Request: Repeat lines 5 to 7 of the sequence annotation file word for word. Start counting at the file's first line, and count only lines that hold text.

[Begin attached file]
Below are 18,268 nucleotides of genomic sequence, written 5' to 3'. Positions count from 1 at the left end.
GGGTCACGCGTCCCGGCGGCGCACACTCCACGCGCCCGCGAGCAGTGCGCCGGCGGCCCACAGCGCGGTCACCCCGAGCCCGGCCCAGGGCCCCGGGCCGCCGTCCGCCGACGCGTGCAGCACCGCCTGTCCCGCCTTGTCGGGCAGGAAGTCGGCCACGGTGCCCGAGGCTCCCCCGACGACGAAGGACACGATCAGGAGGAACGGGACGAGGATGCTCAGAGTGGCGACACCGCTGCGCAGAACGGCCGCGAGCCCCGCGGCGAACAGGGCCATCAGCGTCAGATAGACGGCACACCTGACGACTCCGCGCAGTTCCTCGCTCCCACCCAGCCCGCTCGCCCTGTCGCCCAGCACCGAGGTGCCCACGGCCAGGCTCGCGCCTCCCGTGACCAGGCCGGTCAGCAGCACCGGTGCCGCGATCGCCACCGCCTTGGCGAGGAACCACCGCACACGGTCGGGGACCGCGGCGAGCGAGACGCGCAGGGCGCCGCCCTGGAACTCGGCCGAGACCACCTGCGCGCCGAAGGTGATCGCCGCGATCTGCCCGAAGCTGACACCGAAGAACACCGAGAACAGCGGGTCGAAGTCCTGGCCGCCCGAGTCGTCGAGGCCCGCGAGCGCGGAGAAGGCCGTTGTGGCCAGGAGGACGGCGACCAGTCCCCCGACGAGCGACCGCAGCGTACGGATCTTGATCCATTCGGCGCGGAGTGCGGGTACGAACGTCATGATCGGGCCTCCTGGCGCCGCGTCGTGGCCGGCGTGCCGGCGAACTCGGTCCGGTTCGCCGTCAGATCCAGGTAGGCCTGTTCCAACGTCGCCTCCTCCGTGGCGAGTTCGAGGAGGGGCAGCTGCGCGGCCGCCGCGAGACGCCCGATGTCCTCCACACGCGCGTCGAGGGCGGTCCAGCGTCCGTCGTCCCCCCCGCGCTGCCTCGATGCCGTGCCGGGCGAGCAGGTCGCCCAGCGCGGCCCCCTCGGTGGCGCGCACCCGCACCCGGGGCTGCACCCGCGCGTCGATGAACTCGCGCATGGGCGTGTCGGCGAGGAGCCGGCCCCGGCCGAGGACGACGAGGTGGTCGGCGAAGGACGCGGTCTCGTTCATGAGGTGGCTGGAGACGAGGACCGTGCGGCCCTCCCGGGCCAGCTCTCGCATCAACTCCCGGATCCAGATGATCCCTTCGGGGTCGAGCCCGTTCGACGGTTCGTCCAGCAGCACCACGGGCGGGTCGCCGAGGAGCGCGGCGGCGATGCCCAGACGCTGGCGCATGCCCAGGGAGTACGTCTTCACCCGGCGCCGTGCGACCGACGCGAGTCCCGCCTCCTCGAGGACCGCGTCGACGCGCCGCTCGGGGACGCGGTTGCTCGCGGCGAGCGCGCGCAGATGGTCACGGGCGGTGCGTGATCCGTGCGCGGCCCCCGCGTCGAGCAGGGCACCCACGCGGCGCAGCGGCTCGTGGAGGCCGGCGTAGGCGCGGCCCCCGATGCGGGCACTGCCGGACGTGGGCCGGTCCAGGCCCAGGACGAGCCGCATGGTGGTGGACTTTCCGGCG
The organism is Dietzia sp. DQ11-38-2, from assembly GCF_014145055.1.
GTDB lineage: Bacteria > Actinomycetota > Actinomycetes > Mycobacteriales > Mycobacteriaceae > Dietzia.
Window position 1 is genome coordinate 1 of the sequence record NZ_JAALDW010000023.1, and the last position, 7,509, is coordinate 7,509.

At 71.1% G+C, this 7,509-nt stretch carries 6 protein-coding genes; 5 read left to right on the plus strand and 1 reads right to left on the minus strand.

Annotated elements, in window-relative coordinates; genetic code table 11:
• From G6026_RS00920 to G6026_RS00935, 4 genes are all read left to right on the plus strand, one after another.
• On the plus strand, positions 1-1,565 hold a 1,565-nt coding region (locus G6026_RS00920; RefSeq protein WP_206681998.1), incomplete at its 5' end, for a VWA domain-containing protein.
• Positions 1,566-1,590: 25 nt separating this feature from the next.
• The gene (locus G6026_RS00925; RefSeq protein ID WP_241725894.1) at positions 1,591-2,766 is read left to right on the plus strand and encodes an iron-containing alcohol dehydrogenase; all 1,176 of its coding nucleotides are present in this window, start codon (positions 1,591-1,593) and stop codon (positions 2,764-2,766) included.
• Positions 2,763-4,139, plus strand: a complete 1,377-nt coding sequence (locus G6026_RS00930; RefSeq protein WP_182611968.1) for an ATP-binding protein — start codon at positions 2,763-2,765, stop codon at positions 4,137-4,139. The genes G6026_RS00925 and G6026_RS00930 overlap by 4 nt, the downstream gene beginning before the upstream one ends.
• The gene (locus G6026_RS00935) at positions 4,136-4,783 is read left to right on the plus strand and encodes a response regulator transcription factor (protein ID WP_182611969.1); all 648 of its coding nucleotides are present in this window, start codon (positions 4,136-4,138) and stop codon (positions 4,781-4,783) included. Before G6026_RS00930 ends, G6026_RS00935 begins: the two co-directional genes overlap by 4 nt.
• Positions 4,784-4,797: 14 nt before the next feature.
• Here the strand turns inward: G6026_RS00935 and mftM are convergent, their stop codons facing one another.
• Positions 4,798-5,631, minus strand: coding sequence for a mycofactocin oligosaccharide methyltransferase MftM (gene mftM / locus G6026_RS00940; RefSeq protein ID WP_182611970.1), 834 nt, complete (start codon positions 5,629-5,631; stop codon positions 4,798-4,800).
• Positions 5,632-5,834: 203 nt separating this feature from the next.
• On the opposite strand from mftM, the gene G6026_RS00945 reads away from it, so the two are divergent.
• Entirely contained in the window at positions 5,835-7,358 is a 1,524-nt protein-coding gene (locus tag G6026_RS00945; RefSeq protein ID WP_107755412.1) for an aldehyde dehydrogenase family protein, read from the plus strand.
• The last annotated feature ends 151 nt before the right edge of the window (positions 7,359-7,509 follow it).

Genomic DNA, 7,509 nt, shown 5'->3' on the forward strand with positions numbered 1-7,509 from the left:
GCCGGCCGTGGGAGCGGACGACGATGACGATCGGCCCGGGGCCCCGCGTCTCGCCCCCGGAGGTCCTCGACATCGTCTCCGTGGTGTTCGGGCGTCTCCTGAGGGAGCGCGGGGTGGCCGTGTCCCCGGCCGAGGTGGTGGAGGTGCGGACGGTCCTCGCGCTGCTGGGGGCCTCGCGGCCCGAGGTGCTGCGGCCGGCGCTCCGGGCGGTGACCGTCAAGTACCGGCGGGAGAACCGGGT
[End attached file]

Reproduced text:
Window position 1 is genome coordinate 1 of the sequence record NZ_JAALDW010000023.1, and the last position, 7,509, is coordinate 7,509.

At 71.1% G+C, this 7,509-nt stretch carries 6 protein-coding genes; 5 read left to right on the plus strand and 1 reads right to left on the minus strand.

Annotated elements, in window-relative coordinates; genetic code table 11: